How Do Polyphenols Work?

Medically Reviewed on 12/16/2020
A polyphenol-rich diet helps keep the heart, nerves, and blood vessels healthy.
A polyphenol-rich diet helps keep the heart, nerves, and blood vessels healthy.

Polyphenols are naturally occurring chemical compounds found in many plant-based foods and are good for our bodies. They are powerful antioxidants, meaning they fight potentially damaging chemicals formed inside our cells as a result of stress and aging.

A polyphenol-rich diet helps keep the heart, nerves, and blood vessels healthy. It maintains skin texture and elasticity and eye health. Polyphenols can protect your organs from infections and even some cancers.

These super nutrients are found in various fruits and vegetables. Colorful vegetables such as eggplants, apples, plums, bell peppers, purple grapes, violet carrots, green tea, and tomatoes are rich in polyphenols. Unlike vitamins, they are not sensitive to oxidation (loss of oxygen) or light and even after cooking are kept well inside the food.

To date, over 8,000 polyphenols have been identified in edible plants and largely classified into four categories based on their chemical structure: flavonoids, phenolic acids, lignans, and stilbenes. Flavonoids and phenolic acids make up most of your polyphenols in your diet, whereas stilbenes and lignans are less common (except, resveratrol in red wine). They also differ as per the site of absorption in the human body. Some of the polyphenols are well absorbed in guts.

We need various polyphenols to keep your gut, brain, and heart strong and healthy. They play a role in

  • Brain function improvement: They improve brain functions by boosting brain cell structure and slowing down brain aging and memory.
  • Maintaining good gut bacteria: Polyphenol in blueberries may help to grow the number of good bacteria in your gut and improve digestion.
  • Maintaining a healthy heart: Flavonoid-rich foods may improve heart health by reducing blood clot formation and inflammation, as well as by lowering blood pressure. Polyphenols such as flavonoids and resveratrol may block and reduce bad cholesterol and lower the risk of cardiovascular disease.
  • Blood sugar control: Dietary flavonoids and phenolic acids may help to reduce blood sugar spikes and type 2 diabetes risks. Several polyphenols may prevent and manage diabetes by protecting beta cells of the pancreas from glucose toxicity, reducing inflammation, and slowing down starch digestion.
  • Weight management: Various polyphenols including those in green tea may make it easier to maintain or lose weight, potentially through fat cell reduction, inhibition of fat cell production, reduction of inflammation, and increasing energy expenditure. Some polyphenols may have protein-binding properties, which inhibit starch and encourage fat and protein digestion.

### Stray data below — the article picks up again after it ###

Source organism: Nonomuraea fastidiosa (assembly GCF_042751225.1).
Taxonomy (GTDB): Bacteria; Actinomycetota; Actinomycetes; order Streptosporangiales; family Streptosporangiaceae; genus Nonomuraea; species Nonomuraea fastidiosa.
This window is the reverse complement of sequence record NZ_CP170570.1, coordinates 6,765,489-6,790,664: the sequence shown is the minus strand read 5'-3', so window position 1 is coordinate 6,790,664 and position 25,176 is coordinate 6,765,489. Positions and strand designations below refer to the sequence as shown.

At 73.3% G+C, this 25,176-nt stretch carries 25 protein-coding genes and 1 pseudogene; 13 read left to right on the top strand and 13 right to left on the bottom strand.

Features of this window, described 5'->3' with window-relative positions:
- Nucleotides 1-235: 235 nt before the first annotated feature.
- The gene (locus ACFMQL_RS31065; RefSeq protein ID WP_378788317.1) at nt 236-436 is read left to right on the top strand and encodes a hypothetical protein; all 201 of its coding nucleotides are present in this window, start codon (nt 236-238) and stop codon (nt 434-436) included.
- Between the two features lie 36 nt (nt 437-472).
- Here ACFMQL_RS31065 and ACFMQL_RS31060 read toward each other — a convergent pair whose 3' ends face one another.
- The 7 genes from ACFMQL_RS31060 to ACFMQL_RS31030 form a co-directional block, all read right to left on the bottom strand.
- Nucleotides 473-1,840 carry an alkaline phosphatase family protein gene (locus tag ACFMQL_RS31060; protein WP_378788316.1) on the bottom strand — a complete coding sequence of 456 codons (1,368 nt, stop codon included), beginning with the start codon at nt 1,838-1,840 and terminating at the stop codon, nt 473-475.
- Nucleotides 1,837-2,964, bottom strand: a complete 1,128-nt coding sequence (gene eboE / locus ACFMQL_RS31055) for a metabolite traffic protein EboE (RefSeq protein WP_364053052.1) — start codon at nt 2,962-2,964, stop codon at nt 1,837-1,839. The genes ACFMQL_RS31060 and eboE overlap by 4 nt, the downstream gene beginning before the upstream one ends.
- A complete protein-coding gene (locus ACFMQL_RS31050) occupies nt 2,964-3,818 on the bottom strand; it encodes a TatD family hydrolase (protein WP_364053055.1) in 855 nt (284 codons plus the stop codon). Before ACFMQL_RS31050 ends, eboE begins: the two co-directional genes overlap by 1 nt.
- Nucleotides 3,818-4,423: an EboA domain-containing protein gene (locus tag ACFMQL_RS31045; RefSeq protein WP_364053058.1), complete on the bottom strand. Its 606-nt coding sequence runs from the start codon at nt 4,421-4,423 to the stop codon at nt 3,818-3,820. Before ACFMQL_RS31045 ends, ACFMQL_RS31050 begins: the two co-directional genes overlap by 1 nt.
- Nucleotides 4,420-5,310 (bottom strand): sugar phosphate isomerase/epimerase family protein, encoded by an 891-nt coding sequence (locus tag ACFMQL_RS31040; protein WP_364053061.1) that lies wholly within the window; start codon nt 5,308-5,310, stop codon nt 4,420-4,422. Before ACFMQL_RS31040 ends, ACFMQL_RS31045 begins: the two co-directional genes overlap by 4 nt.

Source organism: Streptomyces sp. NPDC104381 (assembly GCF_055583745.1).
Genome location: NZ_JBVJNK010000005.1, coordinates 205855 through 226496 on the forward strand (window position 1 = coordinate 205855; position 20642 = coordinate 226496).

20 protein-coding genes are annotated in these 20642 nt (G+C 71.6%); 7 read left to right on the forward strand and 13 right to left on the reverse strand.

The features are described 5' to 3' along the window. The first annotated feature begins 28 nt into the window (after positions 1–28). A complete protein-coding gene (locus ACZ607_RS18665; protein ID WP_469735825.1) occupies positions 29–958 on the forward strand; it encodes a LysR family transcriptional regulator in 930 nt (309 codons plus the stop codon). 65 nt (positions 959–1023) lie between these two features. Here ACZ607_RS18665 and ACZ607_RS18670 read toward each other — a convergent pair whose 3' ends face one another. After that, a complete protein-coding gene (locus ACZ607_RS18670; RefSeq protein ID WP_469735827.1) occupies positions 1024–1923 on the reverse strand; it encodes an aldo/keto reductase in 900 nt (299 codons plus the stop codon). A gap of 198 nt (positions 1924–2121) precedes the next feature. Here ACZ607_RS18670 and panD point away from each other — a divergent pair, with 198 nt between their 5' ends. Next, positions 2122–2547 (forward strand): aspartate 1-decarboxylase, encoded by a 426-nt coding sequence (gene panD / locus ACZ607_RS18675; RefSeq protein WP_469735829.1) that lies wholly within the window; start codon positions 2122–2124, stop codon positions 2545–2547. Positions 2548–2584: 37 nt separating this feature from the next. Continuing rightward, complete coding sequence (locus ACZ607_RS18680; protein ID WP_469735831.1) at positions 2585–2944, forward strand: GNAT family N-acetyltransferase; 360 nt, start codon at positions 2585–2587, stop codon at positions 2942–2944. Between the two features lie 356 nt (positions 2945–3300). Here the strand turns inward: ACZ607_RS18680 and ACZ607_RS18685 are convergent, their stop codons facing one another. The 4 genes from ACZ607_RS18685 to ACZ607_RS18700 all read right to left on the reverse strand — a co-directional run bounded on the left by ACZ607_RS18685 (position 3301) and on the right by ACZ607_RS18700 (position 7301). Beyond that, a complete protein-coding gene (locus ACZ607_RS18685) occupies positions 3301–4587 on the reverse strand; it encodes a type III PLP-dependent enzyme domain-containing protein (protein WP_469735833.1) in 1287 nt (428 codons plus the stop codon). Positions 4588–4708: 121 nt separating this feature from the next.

• Inflammation reduction: Certain dietary polyphenols may neutralize the effect of free radicals, which are the unstable molecules that cause aging and stress in your body cells. It is also associated with lowering inflammation by mitigation of cytokines (proteins that regulate inflammation) and reduce pain.
  • Protection against cancer: Flavonoids may neutralize free-radicals and reduce cancer risk by arresting tumor growth. It may protect against certain cancers in the colon, prostate, womb, and breast.

What are the sources of polyphenols?

Polyphenols found in various plant-based food items such as:

  • Apples
  • Red wine
  • Dark chocolate
  • Olive oil
  • Herbs and spices such as cinnamon, oregano, and turmeric
  • Whole grains
  • Tea (green or black)
  • Coffee
  • Red onions
  • Grapes
  • Soybeans
  • Legumes
  • Cereals and grains
  • Capers
  • Saffron
  • Flaxseeds
  • Mangoes
  • Vegetables such as spinach, cabbage, and asparagus
  • Citrus fruits
  • Avocado
  • Olives
  • Berries (blackcurrant, blueberries, cherries strawberries, and raspberries)

What are the benefits of polyphenols?

Epidemiological studies have strongly suggested that long-term consumption of diets rich in polyphenols offer protection against several chronic diseases such as:

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Medically Reviewed on 12/16/2020
References
Shiel WC Jr. Medical Definition of Polyphenol. Medicinenet. https://www.medicinenet.com/polyphenol/definition.htm

Pandey KB, Rizvi SI. Plant Polyphenols as Dietary Antioxidants in Human Health and Disease. Oxid Med Cell Longev. 2009;2(5):270-278. https://www.ncbi.nlm.nih.gov/pmc/articles/PMC2835915/

Fraga CG, Croft KD, Kennedy DO, et al. The Effects of Polyphenols and Other Bioactives on Human Health. Food Funct. February 20, 2019;10(2):514-528. https://pubs.rsc.org/en/content/articlelanding/2019/fo/c8fo01997e#!divAbstract